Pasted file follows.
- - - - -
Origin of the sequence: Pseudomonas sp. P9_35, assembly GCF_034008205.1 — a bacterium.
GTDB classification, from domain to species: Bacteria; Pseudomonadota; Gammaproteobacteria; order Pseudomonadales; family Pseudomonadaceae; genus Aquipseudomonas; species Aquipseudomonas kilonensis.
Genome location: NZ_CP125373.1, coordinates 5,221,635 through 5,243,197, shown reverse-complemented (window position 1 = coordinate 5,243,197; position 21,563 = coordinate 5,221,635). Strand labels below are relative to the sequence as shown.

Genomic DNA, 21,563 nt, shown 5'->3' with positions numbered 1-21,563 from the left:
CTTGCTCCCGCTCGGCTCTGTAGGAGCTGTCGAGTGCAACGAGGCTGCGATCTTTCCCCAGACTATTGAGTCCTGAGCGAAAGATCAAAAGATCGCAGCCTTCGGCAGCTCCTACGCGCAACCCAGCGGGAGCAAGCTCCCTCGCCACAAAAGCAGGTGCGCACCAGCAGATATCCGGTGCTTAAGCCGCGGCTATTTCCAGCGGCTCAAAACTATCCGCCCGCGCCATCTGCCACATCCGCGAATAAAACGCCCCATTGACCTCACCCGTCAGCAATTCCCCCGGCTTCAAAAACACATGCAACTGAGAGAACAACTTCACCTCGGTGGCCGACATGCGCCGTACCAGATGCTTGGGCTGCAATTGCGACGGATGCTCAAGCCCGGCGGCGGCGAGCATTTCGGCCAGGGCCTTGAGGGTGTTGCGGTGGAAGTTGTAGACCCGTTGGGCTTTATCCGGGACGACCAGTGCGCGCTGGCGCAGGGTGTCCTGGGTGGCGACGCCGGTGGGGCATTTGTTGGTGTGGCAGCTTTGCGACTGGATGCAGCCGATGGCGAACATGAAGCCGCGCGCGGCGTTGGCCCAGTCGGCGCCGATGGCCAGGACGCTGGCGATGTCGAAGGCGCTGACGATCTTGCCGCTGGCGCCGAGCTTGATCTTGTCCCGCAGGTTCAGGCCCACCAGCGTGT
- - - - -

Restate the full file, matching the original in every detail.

Origin of the sequence: Pseudomonas sp. P9_35, assembly GCF_034008205.1 — a bacterium.
GTDB classification, from domain to species: Bacteria; Pseudomonadota; Gammaproteobacteria; order Pseudomonadales; family Pseudomonadaceae; genus Aquipseudomonas; species Aquipseudomonas kilonensis.
Genome location: NZ_CP125373.1, coordinates 5,221,635 through 5,243,197, shown reverse-complemented (window position 1 = coordinate 5,243,197; position 21,563 = coordinate 5,221,635). Strand labels below are relative to the sequence as shown.

Genomic DNA, 21,563 nt, shown 5'->3' with positions numbered 1-21,563 from the left:
CTTGCTCCCGCTCGGCTCTGTAGGAGCTGTCGAGTGCAACGAGGCTGCGATCTTTCCCCAGACTATTGAGTCCTGAGCGAAAGATCAAAAGATCGCAGCCTTCGGCAGCTCCTACGCGCAACCCAGCGGGAGCAAGCTCCCTCGCCACAAAAGCAGGTGCGCACCAGCAGATATCCGGTGCTTAAGCCGCGGCTATTTCCAGCGGCTCAAAACTATCCGCCCGCGCCATCTGCCACATCCGCGAATAAAACGCCCCATTGACCTCACCCGTCAGCAATTCCCCCGGCTTCAAAAACACATGCAACTGAGAGAACAACTTCACCTCGGTGGCCGACATGCGCCGTACCAGATGCTTGGGCTGCAATTGCGACGGATGCTCAAGCCCGGCGGCGGCGAGCATTTCGGCCAGGGCCTTGAGGGTGTTGCGGTGGAAGTTGTAGACCCGTTGGGCTTTATCCGGGACGACCAGTGCGCGCTGGCGCAGGGTGTCCTGGGTGGCGACGCCGGTGGGGCATTTGTTGGTGTGGCAGCTTTGCGACTGGATGCAGCCGATGGCGAACATGAAGCCGCGCGCGGCGTTGGCCCAGTCGGCGCCGATGGCCAGGACGCTGGCGATGTCGAAGGCGCTGACGATCTTGCCGCTGGCGCCGAGCTTGATCTTGTCCCGCAGGTTCAGGCCCACCAGCGTGT